Constraints on the bulk composition and root foundering rates of continental arcs: A California arc perspective

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141 Scopus citations


Garnet pyroxenites are the most common deep lithospheric xenolith assemblages found in Miocene volcanic rocks that erupted through the central part of the Sierra Nevada batholith. Elemental concentrations and isotope ratios are used to argue that the Sierra Nevada granitoids and the pyroxenite xenoliths are the melts and the residues/cumulates, respectively, resulting from partial melting/fractional crystallization at depths exceeding 35-40 km. The estimated major element chemistry of the protolith resembles a basaltic andesite. Effectively, at more than about 40 km depth, batholith residua are eclogite facies rocks. Radiogenic and oxygen isotope ratios measured on pyroxenites document unambiguously the involvement of Precambrian lithosphere and at least 20-30% (mass) of crustal components. The mass of the residual assemblage was significant, one to two times the mass of the granitic batholith. Dense garnet pyroxenites are prone to foundering in the underlying mantle. An average removal rate of 25-40 km3/km Myr is estimated for this Cordilleran-type arc, although root loss could have taken place at least in part after the cessation of arc magmatism. This rate is matched by the average subcrustal magmatic addition of the arc (∼23-30 km3/km Myr), suggesting that the net crustal growth in this continental arc was close to zero. It is also suggested that in order to develop a convectively removable root, an arc must have a granitoid melt thickness of at least 20-25 km. Residues of thinner arcs should be mostly in the granulite facies; they are not gravitationally unstable with respect to the underlying mantle.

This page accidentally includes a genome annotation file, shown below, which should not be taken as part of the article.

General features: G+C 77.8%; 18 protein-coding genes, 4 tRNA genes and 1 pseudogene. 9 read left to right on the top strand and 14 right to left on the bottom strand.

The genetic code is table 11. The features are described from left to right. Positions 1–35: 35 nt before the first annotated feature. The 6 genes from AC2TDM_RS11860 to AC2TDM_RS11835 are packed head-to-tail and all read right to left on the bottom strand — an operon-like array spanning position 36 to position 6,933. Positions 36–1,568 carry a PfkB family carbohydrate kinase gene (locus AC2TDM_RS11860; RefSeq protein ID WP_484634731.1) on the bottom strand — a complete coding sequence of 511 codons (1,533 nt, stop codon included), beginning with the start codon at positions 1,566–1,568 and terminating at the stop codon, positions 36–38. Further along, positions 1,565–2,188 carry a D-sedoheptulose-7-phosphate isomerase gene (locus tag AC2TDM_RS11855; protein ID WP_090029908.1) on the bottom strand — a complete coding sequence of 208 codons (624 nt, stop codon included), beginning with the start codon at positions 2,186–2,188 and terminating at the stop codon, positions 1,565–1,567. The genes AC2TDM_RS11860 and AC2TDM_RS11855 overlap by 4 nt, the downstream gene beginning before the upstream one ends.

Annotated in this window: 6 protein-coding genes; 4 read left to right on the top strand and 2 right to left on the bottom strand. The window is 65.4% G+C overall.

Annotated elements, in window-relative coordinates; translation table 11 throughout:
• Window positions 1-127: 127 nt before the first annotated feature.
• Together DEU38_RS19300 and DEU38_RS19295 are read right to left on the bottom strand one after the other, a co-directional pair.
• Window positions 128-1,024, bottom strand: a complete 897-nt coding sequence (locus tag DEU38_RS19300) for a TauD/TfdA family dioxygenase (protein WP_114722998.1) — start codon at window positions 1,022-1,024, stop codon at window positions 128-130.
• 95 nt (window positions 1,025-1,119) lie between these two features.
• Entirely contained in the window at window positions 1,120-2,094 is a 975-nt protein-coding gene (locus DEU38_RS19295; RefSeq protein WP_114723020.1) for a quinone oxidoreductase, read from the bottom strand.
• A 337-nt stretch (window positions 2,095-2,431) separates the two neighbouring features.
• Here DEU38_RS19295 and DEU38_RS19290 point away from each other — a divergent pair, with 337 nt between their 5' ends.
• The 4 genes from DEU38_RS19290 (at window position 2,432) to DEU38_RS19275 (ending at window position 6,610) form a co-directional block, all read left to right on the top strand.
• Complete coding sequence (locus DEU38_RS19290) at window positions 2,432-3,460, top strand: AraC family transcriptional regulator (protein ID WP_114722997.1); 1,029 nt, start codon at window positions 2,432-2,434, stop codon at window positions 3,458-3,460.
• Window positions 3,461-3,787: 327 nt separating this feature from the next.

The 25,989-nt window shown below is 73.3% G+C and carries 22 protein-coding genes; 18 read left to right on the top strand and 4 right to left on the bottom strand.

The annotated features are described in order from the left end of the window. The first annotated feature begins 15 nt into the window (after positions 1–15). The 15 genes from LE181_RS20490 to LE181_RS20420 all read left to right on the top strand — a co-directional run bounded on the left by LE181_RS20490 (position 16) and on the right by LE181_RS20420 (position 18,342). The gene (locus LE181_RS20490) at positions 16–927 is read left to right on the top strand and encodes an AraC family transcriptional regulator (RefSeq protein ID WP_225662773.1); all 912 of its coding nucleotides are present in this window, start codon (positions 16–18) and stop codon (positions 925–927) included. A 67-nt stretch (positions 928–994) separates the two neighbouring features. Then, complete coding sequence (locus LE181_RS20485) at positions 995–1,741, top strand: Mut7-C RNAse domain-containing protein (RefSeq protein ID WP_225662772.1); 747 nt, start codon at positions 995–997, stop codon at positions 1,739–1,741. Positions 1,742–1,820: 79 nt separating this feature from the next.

Original languageEnglish (US)
Pages (from-to)ECV 15-1 - 15-13
JournalJournal of Geophysical Research: Solid Earth
Issue number11
StatePublished - Nov 10 2002


  • Arc
  • Bulk composition
  • Root foundering
  • Sierra Nevada

ASJC Scopus subject areas

  • Geophysics
  • Geochemistry and Petrology
  • Earth and Planetary Sciences (miscellaneous)
  • Space and Planetary Science


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